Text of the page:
Two former employees of the Minneapolis VA Medical Center have alleged that they were pressured by supervisors to falsify medical records and appointment dates to hide evidence of delays in medical treatment that may have harmed VA patients. The former employees allege that were instructed to document in patient medical records that the patients had declined follow-up appointments when the patients had never been contacted to schedule the follow-up appointments.
One of the former VA employees was a supervisor in the Minneapolis VA Medical Center’s gastroenterology department and the other was a medical support assistant in the same department. Their VA department was responsible for scheduling colonoscopies intended to detect cancers and to schedule follow-up appointments with physicians if problems were detected. Their allegations of fraud are particularly serious inasmuch as some of the delays involved suspected colon cancer for which veterans may not have received proper and timely care and treatment. They allege that they were fired after making efforts to advise VA administrators regarding their serious allegations.
The former Minneapolis VA Medical Center employees further allege that they were instructed to keep a secret patient waiting list so that the problems would not be detected in the VA’s electronic medical records system.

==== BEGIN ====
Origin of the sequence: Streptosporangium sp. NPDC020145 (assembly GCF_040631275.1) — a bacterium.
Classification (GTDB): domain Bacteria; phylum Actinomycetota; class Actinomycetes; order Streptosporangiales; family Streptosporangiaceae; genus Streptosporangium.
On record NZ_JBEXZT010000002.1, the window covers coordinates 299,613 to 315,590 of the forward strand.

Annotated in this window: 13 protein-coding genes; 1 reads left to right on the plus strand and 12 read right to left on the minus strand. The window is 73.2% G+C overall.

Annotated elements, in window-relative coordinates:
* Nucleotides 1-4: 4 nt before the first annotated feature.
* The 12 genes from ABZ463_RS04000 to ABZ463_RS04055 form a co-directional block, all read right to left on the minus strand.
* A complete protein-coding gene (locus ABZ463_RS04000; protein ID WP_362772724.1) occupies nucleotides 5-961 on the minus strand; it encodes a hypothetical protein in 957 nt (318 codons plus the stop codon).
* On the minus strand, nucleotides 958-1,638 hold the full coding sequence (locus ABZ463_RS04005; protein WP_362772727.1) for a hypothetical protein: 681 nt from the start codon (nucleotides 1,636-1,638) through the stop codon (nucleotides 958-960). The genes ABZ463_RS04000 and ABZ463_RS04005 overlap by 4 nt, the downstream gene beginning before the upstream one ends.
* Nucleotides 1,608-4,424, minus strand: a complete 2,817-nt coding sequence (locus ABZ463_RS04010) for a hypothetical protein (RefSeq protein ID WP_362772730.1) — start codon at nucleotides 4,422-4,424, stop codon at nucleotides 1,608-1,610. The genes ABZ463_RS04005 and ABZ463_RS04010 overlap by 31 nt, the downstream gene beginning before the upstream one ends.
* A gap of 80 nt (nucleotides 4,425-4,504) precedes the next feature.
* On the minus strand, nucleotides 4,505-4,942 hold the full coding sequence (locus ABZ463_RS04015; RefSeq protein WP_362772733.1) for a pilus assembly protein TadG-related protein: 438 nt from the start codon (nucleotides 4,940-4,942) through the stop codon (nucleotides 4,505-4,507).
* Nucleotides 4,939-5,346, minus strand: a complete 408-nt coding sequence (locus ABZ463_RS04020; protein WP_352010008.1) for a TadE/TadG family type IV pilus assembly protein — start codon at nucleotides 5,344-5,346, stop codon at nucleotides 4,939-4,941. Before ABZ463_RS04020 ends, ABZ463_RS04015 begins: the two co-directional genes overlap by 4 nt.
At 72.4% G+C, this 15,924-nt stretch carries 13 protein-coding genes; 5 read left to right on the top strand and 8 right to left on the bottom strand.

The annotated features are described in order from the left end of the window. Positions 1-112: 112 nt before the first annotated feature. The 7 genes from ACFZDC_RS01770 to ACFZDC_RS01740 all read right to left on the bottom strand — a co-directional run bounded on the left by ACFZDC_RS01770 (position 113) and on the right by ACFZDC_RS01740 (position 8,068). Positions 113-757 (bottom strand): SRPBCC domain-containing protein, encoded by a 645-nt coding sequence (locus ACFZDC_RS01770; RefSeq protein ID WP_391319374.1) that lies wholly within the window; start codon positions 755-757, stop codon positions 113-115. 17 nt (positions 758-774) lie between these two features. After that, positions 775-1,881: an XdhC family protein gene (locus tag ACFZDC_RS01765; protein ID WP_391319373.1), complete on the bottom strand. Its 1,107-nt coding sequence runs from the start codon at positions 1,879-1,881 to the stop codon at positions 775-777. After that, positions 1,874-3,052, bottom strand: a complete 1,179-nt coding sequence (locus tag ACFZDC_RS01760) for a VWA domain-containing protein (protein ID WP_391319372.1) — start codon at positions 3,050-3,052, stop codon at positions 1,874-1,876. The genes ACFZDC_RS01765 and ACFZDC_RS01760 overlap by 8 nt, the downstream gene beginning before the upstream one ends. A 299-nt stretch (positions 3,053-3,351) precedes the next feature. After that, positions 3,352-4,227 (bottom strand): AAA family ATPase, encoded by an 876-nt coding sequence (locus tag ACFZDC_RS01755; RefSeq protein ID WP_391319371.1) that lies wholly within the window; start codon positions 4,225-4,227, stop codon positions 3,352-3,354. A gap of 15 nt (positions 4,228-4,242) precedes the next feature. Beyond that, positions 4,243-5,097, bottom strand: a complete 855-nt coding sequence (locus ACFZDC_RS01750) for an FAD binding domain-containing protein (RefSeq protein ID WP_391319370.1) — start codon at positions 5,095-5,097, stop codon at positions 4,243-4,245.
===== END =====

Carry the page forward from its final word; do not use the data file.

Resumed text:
On September 8, 2014, the VA’s Office of Inspector General (“OIG”) issued a report regarding the Minneapolis VA Heath Care System entitled “Community Based Outpatient Clinic and Primary Care Clinic Reviews at Minneapolis VA Health Care System Minneapolis, Minnesota” that stated, “The purpose of the review was to evaluate selected patient care activities to determine whether the community based outpatient clinics (CBOCs) and primary care clinics (PCCs) provide safe, consistent, and high-quality health care for our veterans.”
Some of the OIG’s findings are as follows:
Staff did not provide education and counseling for 2 of 11 patients who had positive alcohol use screens.
We did not find documentation of the offer of further treatment for two of six patients diagnosed with alcohol dependence.
Treatment was not provided within 2 weeks of positive screening for two of eight patients.
We found that 21 (39 percent) of 54 RN Care Managers did not receive motivational interviewing training within 12 months of appointment to PACT.
We found that 10 (19 percent) of 54 RN Care Managers did not receive health coaching training within 12 months of appointment to PACT.
We did not find documentation that medication reconciliation included the newly prescribed fluoroquinolone in 5 (13 percent) of 39 patients’ EHRs.
We did not find documentation of medication counseling that included the fluoroquinolone in 5 (13 percent) of 39 patients’ EHRs.
If you or a loved one may have suffered serious injuries or death as a result of medical care received through the VA (or necessary medical care that was delayed or never provided by the VA), you should promptly consult with a local medical malpractice attorney in your U.S. state who handles medical malpractice claims against the VA who may investigate your VA medical malpractice claim for you and guide you and represent you with regard to complying with the requirements regarding bringing claims against the VA for medical negligence.
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